Riders give tips on staying safe on motorcycles

NEW HAVEN, Conn. (WTNH)– This is the time of year when many motorcycles are out on the roads and sometimes it can have dangerous results. As was the case this past week along I-84 in West Hartford.

It’s a scene that happens all too often, vehicles and motorcycles colliding with one another. Just last Thursday a 43-year-old New Hampshire woman was killed along I-84 in West Hartford while riding on a bike.

“You always have in the back of your mind this stuff could happen but when it actually happens, and I was lying there, it is surreal,” said John Salce, Prospect.

John Salce and Wendy Faulkner know how quickly the unexpected can happen. Three years ago they were in a serious crash. They were riding their motorcycle on vacation when the driver of a car crashed right into them.

“One minute you’re on the bike going to dinner and BAM, the next thing we are in an ambulance,” said Faulkner.

So how can you keep yourself safe on a motorcycle?

Members of the West Conn. Harley owner’s group have some advice. First and foremost, be aware of your surroundings.

“You have to take that all in while you’re riding. You have to glance and see if there are any vehicles moving in your path,” said Robert Ranger, Safety Officer at West Conn. Hog.

It goes without saying, a helmet and safety gear can be the difference between life and death.  And if you’re hitting the open road remember, safety in numbers.

“The more bikes you have, the more visible you are. You ride alone people don’t see. You ride with 2, 3 4 motorcycles, they notice you,” said Ranger.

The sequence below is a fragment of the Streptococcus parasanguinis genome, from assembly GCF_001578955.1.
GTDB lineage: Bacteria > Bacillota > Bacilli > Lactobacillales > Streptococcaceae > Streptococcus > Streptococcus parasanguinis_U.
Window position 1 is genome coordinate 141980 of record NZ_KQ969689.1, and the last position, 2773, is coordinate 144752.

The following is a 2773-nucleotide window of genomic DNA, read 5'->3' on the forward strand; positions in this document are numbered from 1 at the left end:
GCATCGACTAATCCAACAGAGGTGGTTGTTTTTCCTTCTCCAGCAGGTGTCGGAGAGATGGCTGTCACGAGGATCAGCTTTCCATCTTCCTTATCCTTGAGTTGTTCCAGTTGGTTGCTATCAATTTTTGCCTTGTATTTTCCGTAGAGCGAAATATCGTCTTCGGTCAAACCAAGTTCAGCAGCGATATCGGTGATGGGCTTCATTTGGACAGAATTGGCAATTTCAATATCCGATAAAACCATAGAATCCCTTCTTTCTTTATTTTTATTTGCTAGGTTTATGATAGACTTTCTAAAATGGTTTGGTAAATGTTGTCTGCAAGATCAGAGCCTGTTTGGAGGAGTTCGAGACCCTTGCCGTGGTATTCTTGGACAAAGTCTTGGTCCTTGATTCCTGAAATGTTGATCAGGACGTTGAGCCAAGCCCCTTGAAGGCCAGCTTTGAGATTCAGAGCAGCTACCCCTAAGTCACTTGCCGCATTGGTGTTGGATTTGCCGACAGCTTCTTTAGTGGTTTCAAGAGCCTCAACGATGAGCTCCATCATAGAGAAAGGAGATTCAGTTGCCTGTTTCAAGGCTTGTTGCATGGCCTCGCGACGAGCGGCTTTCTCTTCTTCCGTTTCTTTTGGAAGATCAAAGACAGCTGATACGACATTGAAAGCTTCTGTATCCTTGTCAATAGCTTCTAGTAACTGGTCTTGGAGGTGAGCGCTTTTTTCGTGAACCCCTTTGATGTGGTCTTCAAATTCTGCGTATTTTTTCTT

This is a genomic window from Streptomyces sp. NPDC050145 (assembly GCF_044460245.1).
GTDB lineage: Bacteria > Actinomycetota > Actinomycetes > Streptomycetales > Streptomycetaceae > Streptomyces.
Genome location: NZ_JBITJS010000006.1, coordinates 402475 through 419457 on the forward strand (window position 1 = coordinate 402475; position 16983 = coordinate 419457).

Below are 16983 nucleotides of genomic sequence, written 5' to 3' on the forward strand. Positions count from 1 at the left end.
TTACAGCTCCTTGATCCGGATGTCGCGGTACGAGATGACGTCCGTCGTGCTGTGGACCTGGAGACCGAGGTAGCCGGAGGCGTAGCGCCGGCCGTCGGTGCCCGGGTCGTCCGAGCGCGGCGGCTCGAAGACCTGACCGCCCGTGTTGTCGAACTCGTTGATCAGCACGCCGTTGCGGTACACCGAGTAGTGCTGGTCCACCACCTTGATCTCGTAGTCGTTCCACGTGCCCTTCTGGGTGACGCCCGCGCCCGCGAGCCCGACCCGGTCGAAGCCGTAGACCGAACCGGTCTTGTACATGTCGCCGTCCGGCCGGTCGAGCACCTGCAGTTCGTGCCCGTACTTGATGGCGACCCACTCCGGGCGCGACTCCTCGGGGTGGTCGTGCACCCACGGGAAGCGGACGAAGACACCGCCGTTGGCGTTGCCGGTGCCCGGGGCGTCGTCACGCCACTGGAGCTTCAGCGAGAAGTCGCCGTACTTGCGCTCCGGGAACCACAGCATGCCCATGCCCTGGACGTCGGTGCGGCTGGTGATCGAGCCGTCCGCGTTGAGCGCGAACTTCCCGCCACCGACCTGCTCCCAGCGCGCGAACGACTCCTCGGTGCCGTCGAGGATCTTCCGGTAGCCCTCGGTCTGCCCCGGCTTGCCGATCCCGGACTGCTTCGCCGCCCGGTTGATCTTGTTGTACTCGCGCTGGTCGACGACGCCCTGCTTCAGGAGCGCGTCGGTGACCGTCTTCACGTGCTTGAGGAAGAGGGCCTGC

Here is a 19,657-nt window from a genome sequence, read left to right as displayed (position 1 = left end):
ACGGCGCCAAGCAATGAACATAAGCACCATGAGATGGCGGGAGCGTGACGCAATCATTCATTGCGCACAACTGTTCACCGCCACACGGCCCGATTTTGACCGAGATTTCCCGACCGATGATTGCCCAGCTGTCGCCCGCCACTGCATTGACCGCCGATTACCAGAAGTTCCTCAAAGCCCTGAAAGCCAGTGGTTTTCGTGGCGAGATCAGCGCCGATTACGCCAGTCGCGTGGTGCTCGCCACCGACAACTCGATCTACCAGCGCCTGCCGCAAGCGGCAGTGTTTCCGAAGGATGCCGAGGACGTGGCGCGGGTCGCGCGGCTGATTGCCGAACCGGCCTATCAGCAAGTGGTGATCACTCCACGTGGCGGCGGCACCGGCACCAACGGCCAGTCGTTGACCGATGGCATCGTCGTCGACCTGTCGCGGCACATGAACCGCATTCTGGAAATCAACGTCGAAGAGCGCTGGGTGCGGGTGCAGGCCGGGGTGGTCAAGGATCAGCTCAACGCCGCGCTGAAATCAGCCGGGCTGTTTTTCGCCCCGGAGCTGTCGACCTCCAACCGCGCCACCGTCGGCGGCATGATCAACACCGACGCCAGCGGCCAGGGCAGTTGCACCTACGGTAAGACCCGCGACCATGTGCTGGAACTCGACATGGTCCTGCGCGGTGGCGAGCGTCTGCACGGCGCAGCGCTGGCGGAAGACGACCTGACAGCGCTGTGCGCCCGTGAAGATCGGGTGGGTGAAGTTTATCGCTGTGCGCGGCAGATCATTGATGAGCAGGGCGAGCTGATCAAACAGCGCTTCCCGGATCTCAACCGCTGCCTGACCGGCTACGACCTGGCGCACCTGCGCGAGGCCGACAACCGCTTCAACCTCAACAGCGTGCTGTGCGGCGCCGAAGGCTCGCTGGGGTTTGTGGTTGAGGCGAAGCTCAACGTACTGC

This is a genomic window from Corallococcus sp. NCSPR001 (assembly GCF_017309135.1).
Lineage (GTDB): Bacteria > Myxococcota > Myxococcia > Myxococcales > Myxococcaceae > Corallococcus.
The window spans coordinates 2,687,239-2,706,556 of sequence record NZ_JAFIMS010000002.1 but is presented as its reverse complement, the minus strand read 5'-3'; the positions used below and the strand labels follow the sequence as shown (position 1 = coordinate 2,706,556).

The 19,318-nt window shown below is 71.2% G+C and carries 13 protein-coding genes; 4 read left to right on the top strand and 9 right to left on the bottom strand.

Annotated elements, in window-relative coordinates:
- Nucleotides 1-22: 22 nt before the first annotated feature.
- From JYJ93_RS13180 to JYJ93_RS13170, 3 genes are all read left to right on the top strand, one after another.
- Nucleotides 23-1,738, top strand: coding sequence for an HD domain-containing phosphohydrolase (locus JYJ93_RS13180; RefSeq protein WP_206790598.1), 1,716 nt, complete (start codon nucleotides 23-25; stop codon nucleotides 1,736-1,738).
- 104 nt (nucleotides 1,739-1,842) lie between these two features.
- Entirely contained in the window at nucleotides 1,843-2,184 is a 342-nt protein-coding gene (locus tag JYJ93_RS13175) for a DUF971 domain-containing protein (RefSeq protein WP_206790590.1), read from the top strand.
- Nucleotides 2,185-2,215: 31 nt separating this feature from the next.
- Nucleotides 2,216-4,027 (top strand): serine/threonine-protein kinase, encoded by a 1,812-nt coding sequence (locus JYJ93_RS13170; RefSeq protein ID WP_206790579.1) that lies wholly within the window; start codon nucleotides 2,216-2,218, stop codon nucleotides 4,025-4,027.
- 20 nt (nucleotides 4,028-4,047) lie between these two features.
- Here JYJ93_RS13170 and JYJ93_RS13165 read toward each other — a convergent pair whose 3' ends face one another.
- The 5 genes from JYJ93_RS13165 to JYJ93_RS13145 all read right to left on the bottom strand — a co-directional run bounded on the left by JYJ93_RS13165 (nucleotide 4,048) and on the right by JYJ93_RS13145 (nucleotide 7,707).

We know there are things you need to keep in mind when riding a motorcycle, but if you’re driving a vehicle you also need to be paying close attention when everyone is sharing the road.  Motorcycle riders tells News 8 a major safety concern is that drivers don’t see them.

“You heard that all the time, I didn’t see them. I never saw them saw her. I believe they may have seen you but it didn’t register because of the size,” said Brian Thibodeau, Road Captain, West Conn. Hog.

“They just don’t see us. They are not looking for a motorcycle they are looking for a car,” said Faulkner.

Also, be sure to keep enough distance between you and a motorcycle while driving.

“They think they can stop in time but if this guy on the motorcycle stops the driver is going to run over them,” said Ranger.

And no matter what mode of transportation you’re in, remember one thing.

“The rules of the road are the same whether you’re riding in a car, truck, or motorcycle,” said Thibodeau.

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